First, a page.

Credit reports and medical debt: material rule changes announced

On behalf of The Rollins Law Firm posted in Debt Relief on Wednesday, March 25, 2015.

Americans are anything but a monolithic bunch, with ample evidence forthcoming daily – from street demonstrations, polling results, fiery congressional debates and other sources – indicating that the spectrum of viewpoints on almost any subject is wide, indeed.

Put another way: In these fast-paced and complex times, it might sometimes seem that there is virtually nothing that a strong majority of people across the country can agree on.

Here's a likely exception, though: medical care.

Specifically, the cost of care. It's hardly an anecdotal observation to suggest that many people in Mississippi and nationally struggle with high medical bills. In fact, empirical evidence abounds showing that many millions of individuals and families are being sorely challenged – often to the point of bankruptcy – by billing exactions that they simply cannot pay.

And adding insult to injury for many consumers is the funneling of their billing accounts to credit collection agencies by hospital billing offices, which adds a whole new dimension of horror for many debtors.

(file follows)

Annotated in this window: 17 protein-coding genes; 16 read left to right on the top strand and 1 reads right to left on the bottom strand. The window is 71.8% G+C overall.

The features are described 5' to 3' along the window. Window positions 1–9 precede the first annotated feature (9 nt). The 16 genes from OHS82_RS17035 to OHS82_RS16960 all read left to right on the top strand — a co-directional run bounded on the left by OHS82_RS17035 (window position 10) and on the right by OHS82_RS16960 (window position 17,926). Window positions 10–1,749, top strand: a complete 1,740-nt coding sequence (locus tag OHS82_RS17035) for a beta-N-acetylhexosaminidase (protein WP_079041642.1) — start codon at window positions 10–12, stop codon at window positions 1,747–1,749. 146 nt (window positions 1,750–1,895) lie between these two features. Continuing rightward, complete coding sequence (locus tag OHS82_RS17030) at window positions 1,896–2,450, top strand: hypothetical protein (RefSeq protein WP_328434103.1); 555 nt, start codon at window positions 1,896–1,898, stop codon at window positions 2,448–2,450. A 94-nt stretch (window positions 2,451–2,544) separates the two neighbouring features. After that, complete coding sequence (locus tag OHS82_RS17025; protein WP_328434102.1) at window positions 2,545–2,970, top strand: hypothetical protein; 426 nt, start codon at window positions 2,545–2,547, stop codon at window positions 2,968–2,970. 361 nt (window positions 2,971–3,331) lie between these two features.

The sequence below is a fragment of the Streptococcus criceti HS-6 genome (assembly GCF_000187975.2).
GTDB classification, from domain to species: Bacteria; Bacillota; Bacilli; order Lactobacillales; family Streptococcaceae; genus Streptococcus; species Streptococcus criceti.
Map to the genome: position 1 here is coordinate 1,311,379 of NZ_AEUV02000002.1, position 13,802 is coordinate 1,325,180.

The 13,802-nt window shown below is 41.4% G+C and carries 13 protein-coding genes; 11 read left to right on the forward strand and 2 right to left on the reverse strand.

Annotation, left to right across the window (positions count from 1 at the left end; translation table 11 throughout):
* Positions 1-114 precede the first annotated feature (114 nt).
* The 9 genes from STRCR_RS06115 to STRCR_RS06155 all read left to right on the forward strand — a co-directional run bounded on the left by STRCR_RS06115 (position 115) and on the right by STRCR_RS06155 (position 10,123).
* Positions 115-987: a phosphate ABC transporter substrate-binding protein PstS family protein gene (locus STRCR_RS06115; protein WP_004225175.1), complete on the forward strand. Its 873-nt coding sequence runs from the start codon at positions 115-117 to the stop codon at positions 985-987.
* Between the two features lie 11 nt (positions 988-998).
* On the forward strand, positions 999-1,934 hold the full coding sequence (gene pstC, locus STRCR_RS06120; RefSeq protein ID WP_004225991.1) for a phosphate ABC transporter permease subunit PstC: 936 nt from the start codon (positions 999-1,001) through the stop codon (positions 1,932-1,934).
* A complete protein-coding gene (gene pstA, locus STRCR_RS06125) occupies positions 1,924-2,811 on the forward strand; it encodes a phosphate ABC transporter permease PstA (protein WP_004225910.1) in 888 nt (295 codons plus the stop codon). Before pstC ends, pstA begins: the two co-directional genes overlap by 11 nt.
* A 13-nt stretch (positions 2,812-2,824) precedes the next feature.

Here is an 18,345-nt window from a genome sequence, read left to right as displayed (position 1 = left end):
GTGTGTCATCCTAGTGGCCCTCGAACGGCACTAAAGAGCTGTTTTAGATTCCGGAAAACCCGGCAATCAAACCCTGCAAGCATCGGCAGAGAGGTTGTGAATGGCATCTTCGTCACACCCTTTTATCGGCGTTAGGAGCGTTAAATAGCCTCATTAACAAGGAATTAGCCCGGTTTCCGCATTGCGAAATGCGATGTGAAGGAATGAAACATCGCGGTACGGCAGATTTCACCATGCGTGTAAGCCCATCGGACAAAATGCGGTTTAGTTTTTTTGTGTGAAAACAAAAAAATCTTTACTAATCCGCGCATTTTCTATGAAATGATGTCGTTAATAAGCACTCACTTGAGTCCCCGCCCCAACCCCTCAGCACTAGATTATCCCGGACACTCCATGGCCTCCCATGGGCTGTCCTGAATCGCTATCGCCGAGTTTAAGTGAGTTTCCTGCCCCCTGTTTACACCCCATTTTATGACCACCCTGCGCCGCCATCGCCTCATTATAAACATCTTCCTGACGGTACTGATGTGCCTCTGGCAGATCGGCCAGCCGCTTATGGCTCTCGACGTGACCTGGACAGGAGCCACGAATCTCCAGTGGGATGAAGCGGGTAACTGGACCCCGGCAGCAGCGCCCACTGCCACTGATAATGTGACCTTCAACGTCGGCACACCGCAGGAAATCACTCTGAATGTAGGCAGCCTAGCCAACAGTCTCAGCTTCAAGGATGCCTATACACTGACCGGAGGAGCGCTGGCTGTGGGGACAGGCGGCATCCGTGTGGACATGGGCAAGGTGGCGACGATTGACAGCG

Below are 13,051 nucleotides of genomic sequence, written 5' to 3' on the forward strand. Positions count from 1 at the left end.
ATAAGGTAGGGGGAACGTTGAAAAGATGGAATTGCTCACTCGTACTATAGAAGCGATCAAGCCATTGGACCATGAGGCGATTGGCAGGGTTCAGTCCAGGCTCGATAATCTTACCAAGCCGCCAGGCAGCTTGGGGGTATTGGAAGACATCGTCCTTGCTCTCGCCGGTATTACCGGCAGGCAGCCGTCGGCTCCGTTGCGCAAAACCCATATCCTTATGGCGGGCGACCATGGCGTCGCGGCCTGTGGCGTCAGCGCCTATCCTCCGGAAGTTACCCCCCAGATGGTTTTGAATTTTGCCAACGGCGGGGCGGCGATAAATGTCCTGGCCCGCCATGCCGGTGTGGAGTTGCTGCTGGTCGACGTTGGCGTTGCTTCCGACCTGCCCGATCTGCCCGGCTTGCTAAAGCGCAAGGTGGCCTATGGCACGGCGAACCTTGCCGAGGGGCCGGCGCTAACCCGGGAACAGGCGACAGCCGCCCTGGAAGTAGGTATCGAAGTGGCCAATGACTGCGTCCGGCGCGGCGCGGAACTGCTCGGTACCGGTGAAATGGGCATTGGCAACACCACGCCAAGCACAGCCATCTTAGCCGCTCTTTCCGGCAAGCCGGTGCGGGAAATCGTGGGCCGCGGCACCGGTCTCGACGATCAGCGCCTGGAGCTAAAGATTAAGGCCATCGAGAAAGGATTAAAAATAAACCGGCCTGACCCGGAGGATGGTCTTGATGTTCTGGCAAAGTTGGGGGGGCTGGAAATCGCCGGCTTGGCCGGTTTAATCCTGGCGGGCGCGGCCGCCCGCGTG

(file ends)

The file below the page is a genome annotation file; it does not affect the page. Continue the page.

Here's a telling and altogether lamentable statistic: According to the Consumer Financial Protection Bureau, well more than 40 million Americans show past-due medical bill entries on their credit reports.

New federal rules were recently announced to deal with that lofty concern and to better protect consumers. They centrally include these measures:

  • Consumers with payments in arrears will now be given a 180-day grace period before a collection agency can forward adverse information to a reporting agency (historically, collectors acted much quicker than that)
  • Paid past-due debt information will no longer remain in credit reports, as it has in the past for up to seven years or more

Such changes seem clearly salutary and even long overdue, especially given that slow processing times for hospital billers and insurers are often prime catalysts for delayed consumer payments.

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